- Anthus cervinus
14–15 cm (5½-6 in)
Breeding Male Throats are various shades of red from pinkish to orangey to cherry-coloured. Bold brown streaks on flanks, strong white mantle stripes, black markings on a white background below. Face, throat, and upper breast are orange-brown. Crown is pale brown. Wings are brown with two white bars. Tail is white-edged.
Female, winter adult, and juvenile are duller.
Non breeding birds can be easily confused with Meadow Pipit and Pechora Pipit. The bold streaks, remaining broad and obvious on the flanks, unlike Tree Pipit and extending onto the rump unlike Meadow Pipit, very strong mantle lines, with white "braces"give the species a much more strongly marked appearance. Pechora Pipit which is superficially similar, shows a distinct primary projection, unlike Red-throated Pipit, though check all the tertials are there!
Best identified by its call[Call],
Vagrant to the British Isles.
Open country including mountains, marshland and swampy tundra, often near the coast.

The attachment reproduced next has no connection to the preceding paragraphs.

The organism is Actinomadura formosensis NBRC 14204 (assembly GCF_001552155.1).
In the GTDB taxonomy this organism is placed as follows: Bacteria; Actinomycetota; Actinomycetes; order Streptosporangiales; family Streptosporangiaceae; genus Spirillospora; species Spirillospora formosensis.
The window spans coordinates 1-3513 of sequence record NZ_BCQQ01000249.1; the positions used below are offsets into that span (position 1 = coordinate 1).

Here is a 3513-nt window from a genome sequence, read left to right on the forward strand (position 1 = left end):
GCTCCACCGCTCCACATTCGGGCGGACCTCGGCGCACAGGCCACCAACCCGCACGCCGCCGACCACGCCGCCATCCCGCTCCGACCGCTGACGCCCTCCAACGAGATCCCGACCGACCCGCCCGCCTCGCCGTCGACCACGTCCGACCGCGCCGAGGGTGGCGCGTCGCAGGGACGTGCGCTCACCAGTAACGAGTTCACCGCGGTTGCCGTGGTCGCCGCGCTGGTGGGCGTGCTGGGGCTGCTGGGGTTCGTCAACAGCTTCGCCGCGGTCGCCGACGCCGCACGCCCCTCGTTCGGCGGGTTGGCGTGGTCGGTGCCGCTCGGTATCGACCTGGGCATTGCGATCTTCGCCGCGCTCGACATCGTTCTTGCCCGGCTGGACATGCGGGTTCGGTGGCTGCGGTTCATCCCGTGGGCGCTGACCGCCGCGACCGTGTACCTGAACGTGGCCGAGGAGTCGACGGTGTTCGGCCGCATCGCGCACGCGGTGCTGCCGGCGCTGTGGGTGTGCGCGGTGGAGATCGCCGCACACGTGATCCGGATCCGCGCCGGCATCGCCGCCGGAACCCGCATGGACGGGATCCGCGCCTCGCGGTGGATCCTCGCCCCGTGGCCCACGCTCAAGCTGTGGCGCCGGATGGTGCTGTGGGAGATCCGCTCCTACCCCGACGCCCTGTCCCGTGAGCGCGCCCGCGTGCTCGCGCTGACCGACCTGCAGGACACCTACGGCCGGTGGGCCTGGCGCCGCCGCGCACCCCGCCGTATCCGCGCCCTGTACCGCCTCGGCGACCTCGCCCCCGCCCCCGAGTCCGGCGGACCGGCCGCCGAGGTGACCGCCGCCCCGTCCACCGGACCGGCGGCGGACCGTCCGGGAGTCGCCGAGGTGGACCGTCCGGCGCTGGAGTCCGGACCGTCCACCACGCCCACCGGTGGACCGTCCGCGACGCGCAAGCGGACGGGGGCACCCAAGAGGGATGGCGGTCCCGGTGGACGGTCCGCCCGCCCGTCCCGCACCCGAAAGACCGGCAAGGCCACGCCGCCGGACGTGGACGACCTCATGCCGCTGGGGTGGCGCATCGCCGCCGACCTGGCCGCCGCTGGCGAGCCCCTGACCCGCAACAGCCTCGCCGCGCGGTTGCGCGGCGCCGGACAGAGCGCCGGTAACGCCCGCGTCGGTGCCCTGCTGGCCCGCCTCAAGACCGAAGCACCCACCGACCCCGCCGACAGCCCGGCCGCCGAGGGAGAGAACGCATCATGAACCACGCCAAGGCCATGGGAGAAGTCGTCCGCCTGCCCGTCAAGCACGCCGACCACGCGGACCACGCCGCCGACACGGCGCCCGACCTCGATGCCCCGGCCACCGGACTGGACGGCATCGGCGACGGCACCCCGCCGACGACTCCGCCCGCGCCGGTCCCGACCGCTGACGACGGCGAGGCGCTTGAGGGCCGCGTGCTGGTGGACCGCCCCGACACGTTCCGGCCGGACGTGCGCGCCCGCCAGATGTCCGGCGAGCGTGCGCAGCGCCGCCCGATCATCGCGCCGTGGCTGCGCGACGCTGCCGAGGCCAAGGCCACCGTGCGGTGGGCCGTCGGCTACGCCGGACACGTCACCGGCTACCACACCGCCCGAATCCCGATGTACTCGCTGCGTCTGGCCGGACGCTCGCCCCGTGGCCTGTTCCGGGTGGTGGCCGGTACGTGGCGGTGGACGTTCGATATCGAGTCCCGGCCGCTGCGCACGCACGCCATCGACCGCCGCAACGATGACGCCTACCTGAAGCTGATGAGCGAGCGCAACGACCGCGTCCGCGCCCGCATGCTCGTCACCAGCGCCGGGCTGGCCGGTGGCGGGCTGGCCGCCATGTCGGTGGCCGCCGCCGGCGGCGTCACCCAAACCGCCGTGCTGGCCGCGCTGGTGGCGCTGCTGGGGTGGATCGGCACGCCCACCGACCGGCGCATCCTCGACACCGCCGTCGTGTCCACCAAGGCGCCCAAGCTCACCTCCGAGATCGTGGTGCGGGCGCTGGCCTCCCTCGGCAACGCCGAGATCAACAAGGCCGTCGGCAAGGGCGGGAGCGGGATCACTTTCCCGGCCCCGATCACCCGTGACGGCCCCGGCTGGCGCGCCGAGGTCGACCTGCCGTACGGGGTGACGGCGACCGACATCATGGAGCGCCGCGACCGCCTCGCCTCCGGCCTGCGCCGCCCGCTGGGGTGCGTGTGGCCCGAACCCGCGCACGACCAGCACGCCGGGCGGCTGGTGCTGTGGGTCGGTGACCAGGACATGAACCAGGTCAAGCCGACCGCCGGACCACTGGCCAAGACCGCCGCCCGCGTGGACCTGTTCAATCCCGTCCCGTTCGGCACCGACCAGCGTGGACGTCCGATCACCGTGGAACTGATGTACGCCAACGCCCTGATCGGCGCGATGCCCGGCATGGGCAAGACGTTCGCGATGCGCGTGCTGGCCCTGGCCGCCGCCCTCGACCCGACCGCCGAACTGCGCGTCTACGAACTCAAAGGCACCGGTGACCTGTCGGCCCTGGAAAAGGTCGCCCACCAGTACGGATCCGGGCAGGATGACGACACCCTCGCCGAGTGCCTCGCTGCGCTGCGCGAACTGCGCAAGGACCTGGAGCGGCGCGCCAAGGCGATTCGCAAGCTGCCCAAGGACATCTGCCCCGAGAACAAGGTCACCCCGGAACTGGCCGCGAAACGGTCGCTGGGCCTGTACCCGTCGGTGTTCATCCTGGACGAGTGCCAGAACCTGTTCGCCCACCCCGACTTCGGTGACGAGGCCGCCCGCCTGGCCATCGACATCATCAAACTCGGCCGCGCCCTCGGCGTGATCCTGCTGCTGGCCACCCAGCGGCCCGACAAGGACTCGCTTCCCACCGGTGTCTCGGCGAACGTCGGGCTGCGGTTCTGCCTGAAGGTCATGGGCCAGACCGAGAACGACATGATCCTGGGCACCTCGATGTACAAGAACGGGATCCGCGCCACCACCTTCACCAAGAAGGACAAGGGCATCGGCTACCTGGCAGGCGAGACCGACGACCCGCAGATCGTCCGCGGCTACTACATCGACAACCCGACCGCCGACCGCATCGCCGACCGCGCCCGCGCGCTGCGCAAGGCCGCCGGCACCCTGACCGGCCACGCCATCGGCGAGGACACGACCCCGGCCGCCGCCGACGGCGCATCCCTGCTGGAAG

They nest on the ground, in marshes, and 4-6 eggs are laid.
Its diet includes insects, but it also eats seeds.
Call: A loud descending tsiiiiiiiiisssssssss similar in pitch to Redwing
- Clements, J. F., T. S. Schulenberg, M. J. Iliff, D. Roberson, T. A. Fredericks, B. L. Sullivan, and C. L. Wood. 2018. The eBird/Clements checklist of birds of the world: v2018. Downloaded from http://www.birds.cornell.edu/clementschecklist/download/
- Collins Field Guide 5th Edition
- BirdForum Opus contributors. (2022) Red-throated Pipit. In: BirdForum, the forum for wild birds and birding. Retrieved 5 July 2022 from https://www.birdforum.net/opus/Red-throated_Pipit
Search the Gallery using the scientific name:
Search the Gallery using the common name:
GSearch checked for 2020 platform.